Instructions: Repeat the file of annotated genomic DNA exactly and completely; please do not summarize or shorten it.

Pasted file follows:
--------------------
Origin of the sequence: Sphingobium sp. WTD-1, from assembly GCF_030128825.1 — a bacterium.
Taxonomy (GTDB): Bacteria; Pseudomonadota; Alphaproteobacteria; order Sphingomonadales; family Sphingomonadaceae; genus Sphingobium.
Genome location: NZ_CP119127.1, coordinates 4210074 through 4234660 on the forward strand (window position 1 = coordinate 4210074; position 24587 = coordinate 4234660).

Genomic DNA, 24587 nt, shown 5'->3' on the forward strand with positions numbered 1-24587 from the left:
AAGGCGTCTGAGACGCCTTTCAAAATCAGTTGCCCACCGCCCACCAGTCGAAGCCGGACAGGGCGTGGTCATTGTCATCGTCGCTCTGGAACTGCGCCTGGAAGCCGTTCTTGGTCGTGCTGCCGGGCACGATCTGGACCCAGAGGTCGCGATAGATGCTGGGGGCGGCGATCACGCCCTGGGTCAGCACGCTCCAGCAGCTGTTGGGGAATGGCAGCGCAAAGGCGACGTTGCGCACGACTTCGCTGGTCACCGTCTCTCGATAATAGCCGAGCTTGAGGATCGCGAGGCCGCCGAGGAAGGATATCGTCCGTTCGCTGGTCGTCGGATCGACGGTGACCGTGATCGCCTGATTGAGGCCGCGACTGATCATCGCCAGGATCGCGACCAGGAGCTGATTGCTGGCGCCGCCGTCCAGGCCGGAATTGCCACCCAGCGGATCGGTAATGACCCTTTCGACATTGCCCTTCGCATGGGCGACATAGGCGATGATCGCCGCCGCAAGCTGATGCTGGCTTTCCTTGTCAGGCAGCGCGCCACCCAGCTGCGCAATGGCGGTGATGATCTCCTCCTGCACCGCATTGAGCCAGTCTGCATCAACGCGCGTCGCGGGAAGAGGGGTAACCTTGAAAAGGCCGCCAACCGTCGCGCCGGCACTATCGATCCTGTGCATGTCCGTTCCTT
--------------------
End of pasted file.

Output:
Origin of the sequence: Sphingobium sp. WTD-1, from assembly GCF_030128825.1 — a bacterium.
Taxonomy (GTDB): Bacteria; Pseudomonadota; Alphaproteobacteria; order Sphingomonadales; family Sphingomonadaceae; genus Sphingobium.
Genome location: NZ_CP119127.1, coordinates 4210074 through 4234660 on the forward strand (window position 1 = coordinate 4210074; position 24587 = coordinate 4234660).

Genomic DNA, 24587 nt, shown 5'->3' on the forward strand with positions numbered 1-24587 from the left:
AAGGCGTCTGAGACGCCTTTCAAAATCAGTTGCCCACCGCCCACCAGTCGAAGCCGGACAGGGCGTGGTCATTGTCATCGTCGCTCTGGAACTGCGCCTGGAAGCCGTTCTTGGTCGTGCTGCCGGGCACGATCTGGACCCAGAGGTCGCGATAGATGCTGGGGGCGGCGATCACGCCCTGGGTCAGCACGCTCCAGCAGCTGTTGGGGAATGGCAGCGCAAAGGCGACGTTGCGCACGACTTCGCTGGTCACCGTCTCTCGATAATAGCCGAGCTTGAGGATCGCGAGGCCGCCGAGGAAGGATATCGTCCGTTCGCTGGTCGTCGGATCGACGGTGACCGTGATCGCCTGATTGAGGCCGCGACTGATCATCGCCAGGATCGCGACCAGGAGCTGATTGCTGGCGCCGCCGTCCAGGCCGGAATTGCCACCCAGCGGATCGGTAATGACCCTTTCGACATTGCCCTTCGCATGGGCGACATAGGCGATGATCGCCGCCGCAAGCTGATGCTGGCTTTCCTTGTCAGGCAGCGCGCCACCCAGCTGCGCAATGGCGGTGATGATCTCCTCCTGCACCGCATTGAGCCAGTCTGCATCAACGCGCGTCGCGGGAAGAGGGGTAACCTTGAAAAGGCCGCCAACCGTCGCGCCGGCACTATCGATCCTGTGCATGTCCGTTCCTT